I park on the tree-sheltered street alongside a deserted playground.  I take everything I brought out to the middle of a picnic area, where there is the low cement base of what used to be a streetlight.  Quiet is everywhere, physical as a fog.  The gravel holds bits of glass like dull jewels.  I kneel in front of the base and lay the paper bag in the middle.  One part of my mind has refused to think about this aspect of dealing with my father’s death, but another, deeper part refused to let go of it.  Once I decided what to do it seemed so simple; it seemed there had never been any other option.

I take a hammer from my backpack.  Using both hands I raise it and, through the paper and plastic bags, through the haze of hesitance I feel forming at the edges of my mind, I bring it swiftly and directly down onto the teeth.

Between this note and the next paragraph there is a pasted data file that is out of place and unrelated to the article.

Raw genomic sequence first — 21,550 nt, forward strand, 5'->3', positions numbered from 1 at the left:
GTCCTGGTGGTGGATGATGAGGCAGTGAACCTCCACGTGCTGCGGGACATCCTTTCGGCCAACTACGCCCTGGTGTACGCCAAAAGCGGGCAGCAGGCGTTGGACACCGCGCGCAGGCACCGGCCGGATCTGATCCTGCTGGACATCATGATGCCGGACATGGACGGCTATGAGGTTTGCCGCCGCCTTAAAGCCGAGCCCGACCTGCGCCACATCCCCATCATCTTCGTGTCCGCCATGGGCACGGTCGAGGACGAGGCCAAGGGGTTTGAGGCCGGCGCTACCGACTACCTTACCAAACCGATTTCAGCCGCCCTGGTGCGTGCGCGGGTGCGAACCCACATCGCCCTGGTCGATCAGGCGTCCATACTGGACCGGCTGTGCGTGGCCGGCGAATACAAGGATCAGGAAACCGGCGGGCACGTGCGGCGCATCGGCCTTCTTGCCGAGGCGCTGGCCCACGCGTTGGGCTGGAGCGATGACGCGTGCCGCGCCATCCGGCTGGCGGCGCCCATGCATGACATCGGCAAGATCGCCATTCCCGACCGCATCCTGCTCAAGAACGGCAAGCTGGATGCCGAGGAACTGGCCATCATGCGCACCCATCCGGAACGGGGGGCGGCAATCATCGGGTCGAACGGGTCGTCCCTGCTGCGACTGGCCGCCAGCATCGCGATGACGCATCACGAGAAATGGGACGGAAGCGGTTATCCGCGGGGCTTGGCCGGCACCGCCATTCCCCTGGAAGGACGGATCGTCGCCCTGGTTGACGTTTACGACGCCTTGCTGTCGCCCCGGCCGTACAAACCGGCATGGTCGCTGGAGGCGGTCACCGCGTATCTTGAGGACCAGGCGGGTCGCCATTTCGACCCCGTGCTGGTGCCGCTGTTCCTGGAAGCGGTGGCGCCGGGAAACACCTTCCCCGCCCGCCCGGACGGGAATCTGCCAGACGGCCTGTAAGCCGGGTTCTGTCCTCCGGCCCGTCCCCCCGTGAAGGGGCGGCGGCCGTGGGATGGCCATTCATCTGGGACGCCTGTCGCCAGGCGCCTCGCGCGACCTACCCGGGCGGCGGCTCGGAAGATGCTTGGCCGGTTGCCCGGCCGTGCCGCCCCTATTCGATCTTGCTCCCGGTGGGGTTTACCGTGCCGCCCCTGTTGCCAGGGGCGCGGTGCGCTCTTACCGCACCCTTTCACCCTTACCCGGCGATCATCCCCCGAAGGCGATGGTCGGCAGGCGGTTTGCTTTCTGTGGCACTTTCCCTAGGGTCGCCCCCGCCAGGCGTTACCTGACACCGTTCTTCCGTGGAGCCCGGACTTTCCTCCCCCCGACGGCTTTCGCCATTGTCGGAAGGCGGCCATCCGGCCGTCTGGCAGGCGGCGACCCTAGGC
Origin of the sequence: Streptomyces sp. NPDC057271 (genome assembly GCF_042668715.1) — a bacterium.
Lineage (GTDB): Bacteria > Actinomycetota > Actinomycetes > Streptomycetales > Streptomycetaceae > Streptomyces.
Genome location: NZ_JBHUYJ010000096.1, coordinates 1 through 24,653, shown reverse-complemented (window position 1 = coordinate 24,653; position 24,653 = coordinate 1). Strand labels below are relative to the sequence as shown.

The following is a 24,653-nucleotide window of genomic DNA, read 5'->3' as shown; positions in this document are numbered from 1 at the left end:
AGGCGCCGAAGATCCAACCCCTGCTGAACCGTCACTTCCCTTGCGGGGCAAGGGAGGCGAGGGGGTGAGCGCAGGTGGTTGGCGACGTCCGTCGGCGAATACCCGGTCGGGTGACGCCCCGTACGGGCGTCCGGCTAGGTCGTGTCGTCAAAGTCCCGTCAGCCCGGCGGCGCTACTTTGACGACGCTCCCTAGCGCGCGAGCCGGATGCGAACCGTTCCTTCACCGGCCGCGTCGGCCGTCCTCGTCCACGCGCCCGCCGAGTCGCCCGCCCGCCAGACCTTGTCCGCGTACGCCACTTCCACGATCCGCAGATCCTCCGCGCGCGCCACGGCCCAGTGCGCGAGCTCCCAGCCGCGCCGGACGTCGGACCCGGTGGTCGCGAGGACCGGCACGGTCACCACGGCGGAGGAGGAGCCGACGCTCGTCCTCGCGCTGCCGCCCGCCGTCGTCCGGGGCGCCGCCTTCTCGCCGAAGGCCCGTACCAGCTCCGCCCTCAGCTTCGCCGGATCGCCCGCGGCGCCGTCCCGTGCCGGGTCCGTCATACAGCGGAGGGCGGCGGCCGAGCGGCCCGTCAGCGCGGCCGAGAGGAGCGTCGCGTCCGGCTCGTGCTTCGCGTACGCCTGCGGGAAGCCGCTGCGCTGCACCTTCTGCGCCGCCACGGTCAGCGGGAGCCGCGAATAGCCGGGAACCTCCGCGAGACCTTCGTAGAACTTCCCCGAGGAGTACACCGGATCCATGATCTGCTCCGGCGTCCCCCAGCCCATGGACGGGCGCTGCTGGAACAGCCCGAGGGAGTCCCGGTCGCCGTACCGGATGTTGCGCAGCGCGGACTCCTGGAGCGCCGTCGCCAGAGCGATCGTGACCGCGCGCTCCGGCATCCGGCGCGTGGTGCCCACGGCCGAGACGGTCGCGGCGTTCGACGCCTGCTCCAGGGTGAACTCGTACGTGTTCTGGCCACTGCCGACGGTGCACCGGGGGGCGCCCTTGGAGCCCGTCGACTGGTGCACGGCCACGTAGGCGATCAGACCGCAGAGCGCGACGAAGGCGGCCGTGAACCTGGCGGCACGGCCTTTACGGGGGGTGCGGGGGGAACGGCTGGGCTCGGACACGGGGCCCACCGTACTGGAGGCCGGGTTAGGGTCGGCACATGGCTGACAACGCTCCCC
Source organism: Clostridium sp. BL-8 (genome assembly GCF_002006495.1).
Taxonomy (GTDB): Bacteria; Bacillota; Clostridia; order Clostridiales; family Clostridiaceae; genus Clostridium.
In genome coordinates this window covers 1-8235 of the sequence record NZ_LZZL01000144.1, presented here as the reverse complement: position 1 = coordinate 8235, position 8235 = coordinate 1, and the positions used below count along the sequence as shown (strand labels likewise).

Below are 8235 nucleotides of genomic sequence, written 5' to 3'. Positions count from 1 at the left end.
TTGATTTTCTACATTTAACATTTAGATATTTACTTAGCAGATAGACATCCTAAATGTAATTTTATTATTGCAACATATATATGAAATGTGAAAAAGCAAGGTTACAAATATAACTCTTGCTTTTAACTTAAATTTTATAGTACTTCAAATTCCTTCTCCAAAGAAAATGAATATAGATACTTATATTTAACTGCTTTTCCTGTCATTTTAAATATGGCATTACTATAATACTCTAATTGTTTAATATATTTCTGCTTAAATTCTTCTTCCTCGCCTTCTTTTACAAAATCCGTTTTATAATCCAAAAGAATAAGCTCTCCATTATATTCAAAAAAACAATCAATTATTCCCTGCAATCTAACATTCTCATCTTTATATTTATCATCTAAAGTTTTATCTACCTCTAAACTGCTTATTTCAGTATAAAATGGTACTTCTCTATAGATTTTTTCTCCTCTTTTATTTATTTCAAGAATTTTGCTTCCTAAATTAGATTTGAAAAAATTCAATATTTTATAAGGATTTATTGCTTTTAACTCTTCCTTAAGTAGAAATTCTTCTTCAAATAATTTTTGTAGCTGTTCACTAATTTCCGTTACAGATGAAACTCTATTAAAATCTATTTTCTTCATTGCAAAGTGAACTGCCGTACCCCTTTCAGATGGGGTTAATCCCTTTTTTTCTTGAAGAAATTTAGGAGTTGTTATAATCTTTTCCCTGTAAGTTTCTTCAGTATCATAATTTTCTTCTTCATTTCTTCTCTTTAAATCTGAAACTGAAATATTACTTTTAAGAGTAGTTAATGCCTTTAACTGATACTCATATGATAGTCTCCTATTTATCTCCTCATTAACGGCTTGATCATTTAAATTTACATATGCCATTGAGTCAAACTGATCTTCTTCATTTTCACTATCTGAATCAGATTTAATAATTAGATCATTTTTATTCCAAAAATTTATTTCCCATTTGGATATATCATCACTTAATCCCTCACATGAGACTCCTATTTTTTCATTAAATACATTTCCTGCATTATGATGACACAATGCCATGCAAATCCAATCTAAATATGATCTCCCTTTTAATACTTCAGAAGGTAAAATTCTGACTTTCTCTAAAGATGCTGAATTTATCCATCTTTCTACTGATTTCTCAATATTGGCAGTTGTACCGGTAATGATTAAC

I don’t expect it to be easy, and it isn’t.  The teeth are not made of glass, or porcelain, or anything so fragile.  The first several blows do nothing except tear the paper and plastic bags so that I can see the grin of them, still perfectly intact.  And the tear marks are in the shape of his teeth - literally, they are bite marks.  The teeth are fighting back, biting into the swing of the hammer, into the force of my will to destroy them.  I slam the hammer down harder, right into the top edge of the teeth.  Gradually they start to fracture but not in sharp, defined pieces.  It is almost as though they are made of very hard wax.  The edges of the teeth dull, almost curl; they separate reluctantly from the whole in pieces with curved, smooth edges.  The tissue pink of the gums I split with the claw of the hammer, and then I switch to the claw of the hammer entirely, chopping everything into smaller fragments until the scattered pile is unrecognizable.